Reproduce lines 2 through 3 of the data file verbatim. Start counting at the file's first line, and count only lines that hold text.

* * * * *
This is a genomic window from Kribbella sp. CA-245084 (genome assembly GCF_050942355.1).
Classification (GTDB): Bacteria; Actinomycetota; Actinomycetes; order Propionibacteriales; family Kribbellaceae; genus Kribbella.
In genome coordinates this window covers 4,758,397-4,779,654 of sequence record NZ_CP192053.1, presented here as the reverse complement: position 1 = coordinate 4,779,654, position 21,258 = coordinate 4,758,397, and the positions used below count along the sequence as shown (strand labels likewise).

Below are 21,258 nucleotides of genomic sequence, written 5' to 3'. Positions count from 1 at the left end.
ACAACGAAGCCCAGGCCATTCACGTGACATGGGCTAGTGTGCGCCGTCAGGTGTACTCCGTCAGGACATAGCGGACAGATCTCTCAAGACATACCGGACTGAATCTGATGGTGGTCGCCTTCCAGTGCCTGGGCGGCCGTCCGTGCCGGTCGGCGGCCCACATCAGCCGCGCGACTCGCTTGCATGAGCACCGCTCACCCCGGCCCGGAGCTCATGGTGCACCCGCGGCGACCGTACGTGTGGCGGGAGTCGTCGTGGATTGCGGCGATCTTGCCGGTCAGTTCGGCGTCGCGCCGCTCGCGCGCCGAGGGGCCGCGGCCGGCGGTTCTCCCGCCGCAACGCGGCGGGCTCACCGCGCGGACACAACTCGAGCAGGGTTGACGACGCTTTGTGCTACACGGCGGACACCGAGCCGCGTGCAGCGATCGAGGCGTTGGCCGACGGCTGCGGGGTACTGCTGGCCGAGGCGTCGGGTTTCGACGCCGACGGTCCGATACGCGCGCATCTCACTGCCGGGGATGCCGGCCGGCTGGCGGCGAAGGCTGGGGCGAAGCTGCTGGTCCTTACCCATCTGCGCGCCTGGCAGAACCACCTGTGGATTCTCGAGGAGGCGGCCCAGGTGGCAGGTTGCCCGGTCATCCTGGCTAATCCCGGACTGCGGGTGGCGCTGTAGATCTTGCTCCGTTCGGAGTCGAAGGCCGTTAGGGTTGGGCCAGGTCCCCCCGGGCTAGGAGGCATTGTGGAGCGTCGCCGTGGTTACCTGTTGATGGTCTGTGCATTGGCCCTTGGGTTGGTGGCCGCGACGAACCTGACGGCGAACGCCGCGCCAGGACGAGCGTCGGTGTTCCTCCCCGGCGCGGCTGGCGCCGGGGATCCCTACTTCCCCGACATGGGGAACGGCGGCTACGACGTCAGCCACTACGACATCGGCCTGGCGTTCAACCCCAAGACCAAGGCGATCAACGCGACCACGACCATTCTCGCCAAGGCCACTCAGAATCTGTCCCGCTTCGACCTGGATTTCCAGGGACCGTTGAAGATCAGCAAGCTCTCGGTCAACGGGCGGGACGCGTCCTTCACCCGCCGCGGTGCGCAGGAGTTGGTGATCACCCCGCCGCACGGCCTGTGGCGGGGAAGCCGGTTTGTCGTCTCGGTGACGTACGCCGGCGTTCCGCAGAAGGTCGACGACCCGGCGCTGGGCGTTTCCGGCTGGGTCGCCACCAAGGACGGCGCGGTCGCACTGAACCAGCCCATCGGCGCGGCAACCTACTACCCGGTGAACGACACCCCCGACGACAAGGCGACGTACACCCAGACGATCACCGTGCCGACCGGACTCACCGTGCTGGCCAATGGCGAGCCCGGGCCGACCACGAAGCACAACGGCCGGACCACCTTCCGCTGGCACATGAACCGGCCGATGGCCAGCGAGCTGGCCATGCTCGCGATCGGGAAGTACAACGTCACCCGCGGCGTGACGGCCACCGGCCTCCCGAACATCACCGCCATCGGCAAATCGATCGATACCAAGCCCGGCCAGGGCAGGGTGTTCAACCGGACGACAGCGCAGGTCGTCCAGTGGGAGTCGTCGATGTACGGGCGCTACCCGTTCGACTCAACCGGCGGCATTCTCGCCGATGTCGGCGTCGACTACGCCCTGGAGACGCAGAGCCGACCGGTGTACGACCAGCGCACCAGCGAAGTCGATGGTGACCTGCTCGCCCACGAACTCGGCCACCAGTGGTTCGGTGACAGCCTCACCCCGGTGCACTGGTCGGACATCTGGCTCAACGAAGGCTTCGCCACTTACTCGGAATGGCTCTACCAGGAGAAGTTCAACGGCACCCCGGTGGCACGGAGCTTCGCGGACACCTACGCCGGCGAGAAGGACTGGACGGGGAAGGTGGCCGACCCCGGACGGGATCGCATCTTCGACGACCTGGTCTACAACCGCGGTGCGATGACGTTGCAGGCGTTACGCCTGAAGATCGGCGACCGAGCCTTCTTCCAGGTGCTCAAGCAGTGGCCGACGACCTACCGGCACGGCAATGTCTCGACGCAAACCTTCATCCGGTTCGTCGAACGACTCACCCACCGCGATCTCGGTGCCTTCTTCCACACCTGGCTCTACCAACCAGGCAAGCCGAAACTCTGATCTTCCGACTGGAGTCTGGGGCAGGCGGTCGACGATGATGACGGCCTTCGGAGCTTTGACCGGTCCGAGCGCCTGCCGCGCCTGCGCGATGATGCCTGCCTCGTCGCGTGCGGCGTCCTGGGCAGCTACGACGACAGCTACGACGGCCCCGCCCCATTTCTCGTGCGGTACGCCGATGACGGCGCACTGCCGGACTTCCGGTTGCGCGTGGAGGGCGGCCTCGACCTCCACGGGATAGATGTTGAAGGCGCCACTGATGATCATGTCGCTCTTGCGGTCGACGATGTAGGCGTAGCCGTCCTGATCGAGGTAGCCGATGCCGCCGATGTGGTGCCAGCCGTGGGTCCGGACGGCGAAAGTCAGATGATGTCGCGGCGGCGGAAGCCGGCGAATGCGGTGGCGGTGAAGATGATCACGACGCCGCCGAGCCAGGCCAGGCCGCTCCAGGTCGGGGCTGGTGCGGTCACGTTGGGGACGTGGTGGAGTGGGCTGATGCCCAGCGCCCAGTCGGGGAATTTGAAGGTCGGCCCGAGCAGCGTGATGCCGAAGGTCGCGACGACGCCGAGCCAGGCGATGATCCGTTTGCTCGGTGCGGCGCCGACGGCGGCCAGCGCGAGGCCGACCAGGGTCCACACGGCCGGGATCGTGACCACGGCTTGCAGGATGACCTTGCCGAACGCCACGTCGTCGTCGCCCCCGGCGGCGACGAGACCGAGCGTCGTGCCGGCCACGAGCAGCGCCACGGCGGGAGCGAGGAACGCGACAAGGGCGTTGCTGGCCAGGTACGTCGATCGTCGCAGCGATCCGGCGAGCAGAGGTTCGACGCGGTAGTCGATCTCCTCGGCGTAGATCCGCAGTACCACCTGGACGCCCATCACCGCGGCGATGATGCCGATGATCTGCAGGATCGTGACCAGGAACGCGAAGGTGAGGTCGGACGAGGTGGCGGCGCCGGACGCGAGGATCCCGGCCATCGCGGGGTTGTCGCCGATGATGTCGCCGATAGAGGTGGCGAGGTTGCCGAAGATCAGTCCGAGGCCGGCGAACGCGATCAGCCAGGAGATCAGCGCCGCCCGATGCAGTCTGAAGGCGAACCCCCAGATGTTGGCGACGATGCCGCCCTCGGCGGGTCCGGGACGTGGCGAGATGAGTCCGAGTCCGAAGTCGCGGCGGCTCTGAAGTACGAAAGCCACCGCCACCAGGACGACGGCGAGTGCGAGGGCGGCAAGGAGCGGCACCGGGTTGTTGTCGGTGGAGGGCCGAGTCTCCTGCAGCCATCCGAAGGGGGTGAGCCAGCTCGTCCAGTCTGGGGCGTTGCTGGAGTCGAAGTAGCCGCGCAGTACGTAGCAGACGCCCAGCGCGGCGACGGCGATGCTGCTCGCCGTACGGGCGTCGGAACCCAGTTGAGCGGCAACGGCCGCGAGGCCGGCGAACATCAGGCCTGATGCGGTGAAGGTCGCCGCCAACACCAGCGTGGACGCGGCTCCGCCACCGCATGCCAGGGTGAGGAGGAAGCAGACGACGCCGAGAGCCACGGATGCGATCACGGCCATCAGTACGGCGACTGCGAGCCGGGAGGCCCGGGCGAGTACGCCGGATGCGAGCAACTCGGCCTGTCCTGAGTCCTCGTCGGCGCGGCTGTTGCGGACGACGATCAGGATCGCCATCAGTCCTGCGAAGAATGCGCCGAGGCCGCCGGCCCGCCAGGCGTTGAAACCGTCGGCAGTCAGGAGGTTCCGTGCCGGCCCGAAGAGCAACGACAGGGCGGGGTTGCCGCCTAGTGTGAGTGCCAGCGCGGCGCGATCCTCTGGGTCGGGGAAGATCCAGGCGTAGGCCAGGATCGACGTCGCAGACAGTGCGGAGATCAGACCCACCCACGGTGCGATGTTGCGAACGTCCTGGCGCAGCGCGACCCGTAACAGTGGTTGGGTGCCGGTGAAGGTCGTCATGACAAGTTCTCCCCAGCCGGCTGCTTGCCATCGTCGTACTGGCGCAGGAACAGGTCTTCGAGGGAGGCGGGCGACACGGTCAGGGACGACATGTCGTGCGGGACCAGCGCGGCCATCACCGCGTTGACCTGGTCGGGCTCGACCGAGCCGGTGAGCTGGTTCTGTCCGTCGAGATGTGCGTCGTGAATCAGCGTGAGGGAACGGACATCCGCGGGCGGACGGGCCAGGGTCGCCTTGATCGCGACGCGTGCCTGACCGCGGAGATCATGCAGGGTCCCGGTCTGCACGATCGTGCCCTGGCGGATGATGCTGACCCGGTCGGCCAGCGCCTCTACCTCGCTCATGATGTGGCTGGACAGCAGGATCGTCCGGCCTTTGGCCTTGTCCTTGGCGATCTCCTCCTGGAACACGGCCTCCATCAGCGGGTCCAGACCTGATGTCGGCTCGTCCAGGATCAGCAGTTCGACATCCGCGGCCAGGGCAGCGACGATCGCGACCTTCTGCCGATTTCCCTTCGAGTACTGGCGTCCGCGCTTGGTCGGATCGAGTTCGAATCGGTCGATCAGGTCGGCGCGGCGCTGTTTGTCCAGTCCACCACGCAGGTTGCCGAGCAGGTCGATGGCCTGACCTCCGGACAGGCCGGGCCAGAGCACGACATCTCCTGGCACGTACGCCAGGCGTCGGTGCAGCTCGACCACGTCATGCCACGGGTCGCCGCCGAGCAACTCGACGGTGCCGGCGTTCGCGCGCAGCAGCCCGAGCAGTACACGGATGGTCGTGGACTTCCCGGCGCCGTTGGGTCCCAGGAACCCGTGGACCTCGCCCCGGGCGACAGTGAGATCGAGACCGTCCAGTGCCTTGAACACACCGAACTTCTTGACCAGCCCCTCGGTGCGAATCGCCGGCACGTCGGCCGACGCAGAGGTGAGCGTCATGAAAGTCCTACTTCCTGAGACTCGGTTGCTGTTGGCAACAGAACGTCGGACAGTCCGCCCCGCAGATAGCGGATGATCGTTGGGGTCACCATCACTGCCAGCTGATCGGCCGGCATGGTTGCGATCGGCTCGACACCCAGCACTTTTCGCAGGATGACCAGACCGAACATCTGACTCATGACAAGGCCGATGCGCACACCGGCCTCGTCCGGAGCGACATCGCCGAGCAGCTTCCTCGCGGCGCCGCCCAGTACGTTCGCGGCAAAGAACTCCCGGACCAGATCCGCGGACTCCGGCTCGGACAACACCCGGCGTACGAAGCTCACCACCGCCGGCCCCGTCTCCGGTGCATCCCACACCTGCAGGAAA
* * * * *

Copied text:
Classification (GTDB): Bacteria; Actinomycetota; Actinomycetes; order Propionibacteriales; family Kribbellaceae; genus Kribbella.
In genome coordinates this window covers 4,758,397-4,779,654 of sequence record NZ_CP192053.1, presented here as the reverse complement: position 1 = coordinate 4,779,654, position 21,258 = coordinate 4,758,397, and the positions used below count along the sequence as shown (strand labels likewise).